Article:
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Blackwater USA | Daily Brief


  • Iranian Pres. Rouhani claimed Iran “will never seek nuclear weapon[s]”—“with or without the nuclear deal.” That makes it sound like he’s trying to walk back some of the concerns Iran raised by creeping past nuclear deal limits, and get back on friendlier terms with EU countries now formally accusing Iran of violating the deal.
  • Iranian Basij militia commander Abdolhossein Mojaddami—an ally of the late Qassem Soleimani—was shot and killed by two men on a motorbike in Darkhovin, southern Iran on Tuesday. Nobody has claimed the assassination yet.


  • Pres. Trump met Iraqi Pres. Saleh on the sidelines of Davos, and exchanged niceties—but not much real content. It’s the first time the two have spoken since the U.S. assassination of Qassem Soleimani in Baghdad raised tensions between them.
  • Influential Iraqi Shia cleric Moqtada al Sadr is organizing a march in Baghdad tomorrow to call on U.S. troops to withdraw from Iraq. The event is backed by several influential politicians, so it could attract a large crowd.


  • Chinese authorities in Wuhan—where the coronavirus outbreak originated—are taking drastic steps to contain the outbreak by essentially walling the 11 million-person city off: they indefinitely cancelled all flights, trains, buses, subways, and ferries in / from the city. The timing is highly inconvenient for Wuhan residents who’d planed to travel for the Chinese New Year holiday that starts tomorrow.
  • There have now been 17 deaths from the virus, and over 400 infections. Analysts worry that “the worst is yet to come,” and say we’ll know more about the virus and the extent of the outbreak after the Chinese New Year holiday.


  • A third-party analysis concluded with “medium to high confidence” that Amazon CEO Jeff Bezos’s cell phone was indeed hacked by malware he received in a text from a WhatsApp account allegedly owned by Saudi Crown Prince MBS. Saudi Arabia still says it had absolutely nothing to do with the hack.


  • Pres. Guaido now says he’s no longer willing to talk to Pres. Maduro: “the dictatorship killed that opportunity.”
  • Guaido met UK PM Johnson on Tuesday, and hopes to sit down with Pres. Trump at the World Economic Forum in Davos—though that’s probably a long shot, given that Trump’s Davos schedule is likely full and firm, and Guaido just met SecState Pompeo in Colombia.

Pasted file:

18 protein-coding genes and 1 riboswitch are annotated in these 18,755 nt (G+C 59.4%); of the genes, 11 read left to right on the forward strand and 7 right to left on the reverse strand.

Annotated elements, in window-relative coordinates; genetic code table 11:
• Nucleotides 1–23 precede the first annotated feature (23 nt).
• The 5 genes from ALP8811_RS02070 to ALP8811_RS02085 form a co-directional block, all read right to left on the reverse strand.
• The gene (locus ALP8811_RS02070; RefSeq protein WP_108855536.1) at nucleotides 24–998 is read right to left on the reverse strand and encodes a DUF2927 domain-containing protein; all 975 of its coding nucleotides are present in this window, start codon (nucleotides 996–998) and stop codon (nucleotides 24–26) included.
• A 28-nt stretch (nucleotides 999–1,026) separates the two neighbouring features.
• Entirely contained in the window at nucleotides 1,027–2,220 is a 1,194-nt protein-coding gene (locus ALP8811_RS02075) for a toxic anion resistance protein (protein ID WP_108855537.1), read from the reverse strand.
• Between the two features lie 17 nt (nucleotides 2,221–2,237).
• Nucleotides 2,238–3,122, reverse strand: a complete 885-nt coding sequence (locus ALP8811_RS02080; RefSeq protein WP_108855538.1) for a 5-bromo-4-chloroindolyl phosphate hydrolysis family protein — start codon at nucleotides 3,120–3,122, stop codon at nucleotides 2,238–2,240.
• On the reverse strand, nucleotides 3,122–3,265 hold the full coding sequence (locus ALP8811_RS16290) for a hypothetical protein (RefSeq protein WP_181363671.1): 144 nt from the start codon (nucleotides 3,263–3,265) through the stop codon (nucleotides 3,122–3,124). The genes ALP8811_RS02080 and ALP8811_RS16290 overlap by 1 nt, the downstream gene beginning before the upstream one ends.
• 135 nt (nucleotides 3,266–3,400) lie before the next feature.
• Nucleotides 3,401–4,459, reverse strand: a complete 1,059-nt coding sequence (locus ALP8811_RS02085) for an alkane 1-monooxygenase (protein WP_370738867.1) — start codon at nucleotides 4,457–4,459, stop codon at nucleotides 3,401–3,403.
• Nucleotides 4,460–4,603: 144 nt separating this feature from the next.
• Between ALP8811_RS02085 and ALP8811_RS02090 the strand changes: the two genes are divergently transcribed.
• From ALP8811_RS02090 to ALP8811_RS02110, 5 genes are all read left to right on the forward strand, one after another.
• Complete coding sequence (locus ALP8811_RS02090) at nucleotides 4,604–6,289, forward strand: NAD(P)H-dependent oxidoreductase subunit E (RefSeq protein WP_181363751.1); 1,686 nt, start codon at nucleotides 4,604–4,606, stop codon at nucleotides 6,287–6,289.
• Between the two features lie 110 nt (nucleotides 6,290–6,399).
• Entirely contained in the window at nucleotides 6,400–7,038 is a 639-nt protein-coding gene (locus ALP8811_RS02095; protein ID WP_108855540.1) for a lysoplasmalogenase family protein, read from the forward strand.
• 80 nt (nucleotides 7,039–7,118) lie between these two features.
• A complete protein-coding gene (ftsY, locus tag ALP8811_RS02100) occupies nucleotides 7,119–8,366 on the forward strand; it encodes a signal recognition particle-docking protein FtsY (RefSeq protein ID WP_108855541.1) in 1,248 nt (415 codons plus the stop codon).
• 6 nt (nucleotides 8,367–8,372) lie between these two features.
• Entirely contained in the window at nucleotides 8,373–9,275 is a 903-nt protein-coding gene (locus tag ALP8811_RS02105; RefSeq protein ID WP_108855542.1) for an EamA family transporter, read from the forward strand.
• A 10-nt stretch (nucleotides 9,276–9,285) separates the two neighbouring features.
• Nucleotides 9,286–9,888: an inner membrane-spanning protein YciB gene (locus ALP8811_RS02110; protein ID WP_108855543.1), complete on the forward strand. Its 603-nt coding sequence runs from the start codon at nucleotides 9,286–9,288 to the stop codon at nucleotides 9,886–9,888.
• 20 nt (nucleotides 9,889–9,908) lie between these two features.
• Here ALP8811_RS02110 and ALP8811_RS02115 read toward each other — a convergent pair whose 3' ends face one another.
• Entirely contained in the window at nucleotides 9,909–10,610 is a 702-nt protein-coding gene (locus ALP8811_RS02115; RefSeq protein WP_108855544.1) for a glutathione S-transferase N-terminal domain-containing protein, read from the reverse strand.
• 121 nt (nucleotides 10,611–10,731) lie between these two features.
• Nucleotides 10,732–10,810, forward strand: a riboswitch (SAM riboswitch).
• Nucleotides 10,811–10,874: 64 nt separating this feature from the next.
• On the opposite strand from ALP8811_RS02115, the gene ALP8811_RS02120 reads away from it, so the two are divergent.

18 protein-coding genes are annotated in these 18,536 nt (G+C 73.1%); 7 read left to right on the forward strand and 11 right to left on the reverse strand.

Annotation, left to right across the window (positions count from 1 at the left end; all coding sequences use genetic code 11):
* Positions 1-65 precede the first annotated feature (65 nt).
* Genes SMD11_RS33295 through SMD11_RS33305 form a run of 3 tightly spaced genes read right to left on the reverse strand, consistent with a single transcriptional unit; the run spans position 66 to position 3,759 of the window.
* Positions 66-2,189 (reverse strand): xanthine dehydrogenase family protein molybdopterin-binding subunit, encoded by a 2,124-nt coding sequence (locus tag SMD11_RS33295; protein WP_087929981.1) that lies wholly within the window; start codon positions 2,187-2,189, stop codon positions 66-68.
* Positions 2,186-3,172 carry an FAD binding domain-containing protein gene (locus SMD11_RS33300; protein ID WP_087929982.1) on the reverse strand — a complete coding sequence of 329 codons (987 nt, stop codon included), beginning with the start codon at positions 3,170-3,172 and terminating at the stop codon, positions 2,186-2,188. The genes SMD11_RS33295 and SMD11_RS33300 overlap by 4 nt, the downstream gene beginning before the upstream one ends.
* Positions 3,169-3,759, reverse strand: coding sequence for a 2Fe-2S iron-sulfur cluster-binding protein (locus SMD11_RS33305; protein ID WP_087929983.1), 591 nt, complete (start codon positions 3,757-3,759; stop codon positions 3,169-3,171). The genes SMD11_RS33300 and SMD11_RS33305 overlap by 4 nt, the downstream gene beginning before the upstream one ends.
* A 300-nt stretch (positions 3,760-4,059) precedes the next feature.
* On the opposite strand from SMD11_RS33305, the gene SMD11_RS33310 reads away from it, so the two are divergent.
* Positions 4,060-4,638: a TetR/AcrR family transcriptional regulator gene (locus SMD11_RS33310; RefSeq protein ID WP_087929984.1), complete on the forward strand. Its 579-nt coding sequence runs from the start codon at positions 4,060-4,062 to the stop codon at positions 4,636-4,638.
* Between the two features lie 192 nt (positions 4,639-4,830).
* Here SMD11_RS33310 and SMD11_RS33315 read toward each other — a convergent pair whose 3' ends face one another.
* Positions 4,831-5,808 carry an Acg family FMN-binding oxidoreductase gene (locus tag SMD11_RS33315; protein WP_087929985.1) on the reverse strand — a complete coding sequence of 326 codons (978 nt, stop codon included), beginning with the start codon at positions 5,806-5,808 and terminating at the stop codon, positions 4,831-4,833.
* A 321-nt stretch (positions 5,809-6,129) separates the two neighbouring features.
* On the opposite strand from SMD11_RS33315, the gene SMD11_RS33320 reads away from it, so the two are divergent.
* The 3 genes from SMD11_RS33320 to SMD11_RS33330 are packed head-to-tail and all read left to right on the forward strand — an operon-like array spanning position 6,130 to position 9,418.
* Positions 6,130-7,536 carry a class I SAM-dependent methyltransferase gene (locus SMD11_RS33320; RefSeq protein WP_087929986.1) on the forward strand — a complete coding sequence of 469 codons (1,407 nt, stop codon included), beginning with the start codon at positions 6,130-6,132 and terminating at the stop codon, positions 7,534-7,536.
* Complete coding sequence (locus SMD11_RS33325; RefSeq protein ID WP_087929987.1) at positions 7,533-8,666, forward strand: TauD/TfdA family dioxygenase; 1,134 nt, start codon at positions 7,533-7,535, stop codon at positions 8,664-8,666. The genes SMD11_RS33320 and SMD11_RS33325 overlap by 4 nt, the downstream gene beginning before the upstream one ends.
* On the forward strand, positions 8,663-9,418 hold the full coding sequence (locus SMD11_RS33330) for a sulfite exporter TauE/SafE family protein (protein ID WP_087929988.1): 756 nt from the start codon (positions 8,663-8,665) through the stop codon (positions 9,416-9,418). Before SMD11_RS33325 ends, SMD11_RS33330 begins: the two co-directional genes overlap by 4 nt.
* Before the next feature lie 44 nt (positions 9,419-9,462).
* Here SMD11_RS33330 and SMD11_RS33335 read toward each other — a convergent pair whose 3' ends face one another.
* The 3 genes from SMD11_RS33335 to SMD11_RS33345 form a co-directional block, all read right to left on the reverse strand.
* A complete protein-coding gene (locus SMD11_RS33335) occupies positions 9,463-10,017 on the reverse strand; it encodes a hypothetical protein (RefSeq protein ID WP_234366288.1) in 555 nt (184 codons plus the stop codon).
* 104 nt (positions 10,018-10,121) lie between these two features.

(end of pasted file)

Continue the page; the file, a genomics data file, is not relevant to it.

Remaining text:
• Guaido said he plans to return to Caracas after his European tour, but Maduro may try to block his entry.


  • The Trump administration reportedly plans to extend travel restrictions to nationals of seven new naughty countries: Belarus, Eritrea, Kyrgyzstan, Myanmar, Nigeria, Sudan, and Tanzania (this list isn’t final). Early reports suggest the restrictions would only limit the types of visas that nationals of those countries can receive, and what they can do on those visas, e.g. by ending the diversity visa lottery in those countries, and (somehow) barring pregnant women from those countries from giving birth in the U.S. on tourist visas—that falls far short of a blanket travel ban.


  • Lebanon’s new government met for the first time yesterday, but protests against it continued outside. SecState Pompeo said the U.S. is taking a wait-and-see approach to decide whether it can work with the Hezbollah-dominated government, and will withhold aid for now.


  • An Al Jazeera op-ed by a Brookings Fellow calls for Libya to reinstate the National Conference Process in order to reclaim leadership of the peace process. Of course, both sides would have to agree to walk away from their foreign backers. Op-ed pasted below.
  • Algeria is hosting ministers from six African countries—Egypt, Tunisia, Sudan, Chad, Mali, and Niger—to discuss the Libyan ceasefire today. As opposed to the “International Follow-Up Committee” the Berlin agreement would create, this meeting will have a much more local focus.


  • UN peacekeepers say that Sudan-allied Misseriya fighters attacked a Dinka village near Abyei on the Sudan-South Sudan border, killing at least 19. Abyei is one of the odd areas that still isn’t clearly part of Sudan or South Sudan, and its oil wealth makes it attractive to both.

Strategic Minerals

  • Reuters pointed out a surge in demand for rhodium—which is used in car exhausts to reduce emissions—that has pushed prices up 40% in the last three weeks. On the other side of the supply balance, 80% of the world’s mined rhodium comes from South Africa, which is facing power issues that restrict production.
  • Speaking of rhodium…precious metals miner Sibanye-Stillwater (which has seen its share price surge 290% since Jan. 2019 because of booming demand for the rhodium and palladium it produces) says it’s considering an expansion into minerals like copper and cobalt. Copper and cobalt are becoming more precious as electric vehicle production creates new demand, and Barrick Gold recently said it’s also considering a shift towards the same “high-tech” minerals. A WSJ interview with Sibanye-Stillwater CEO Neal Froneman pasted below has more.
  • Brazilian prosecutors charged former Vale CEO Fabio Schvartsman and 10 other Vale execs with homicide, in relation to the Jan. 2019 dam collapse that killed 270 people. Five people from the German company that audited the site, TÜV SÜD, were also charged. Prosecutors allege that the individuals who were charged knew the site was unsafe, but chose not to evacuate or fix it.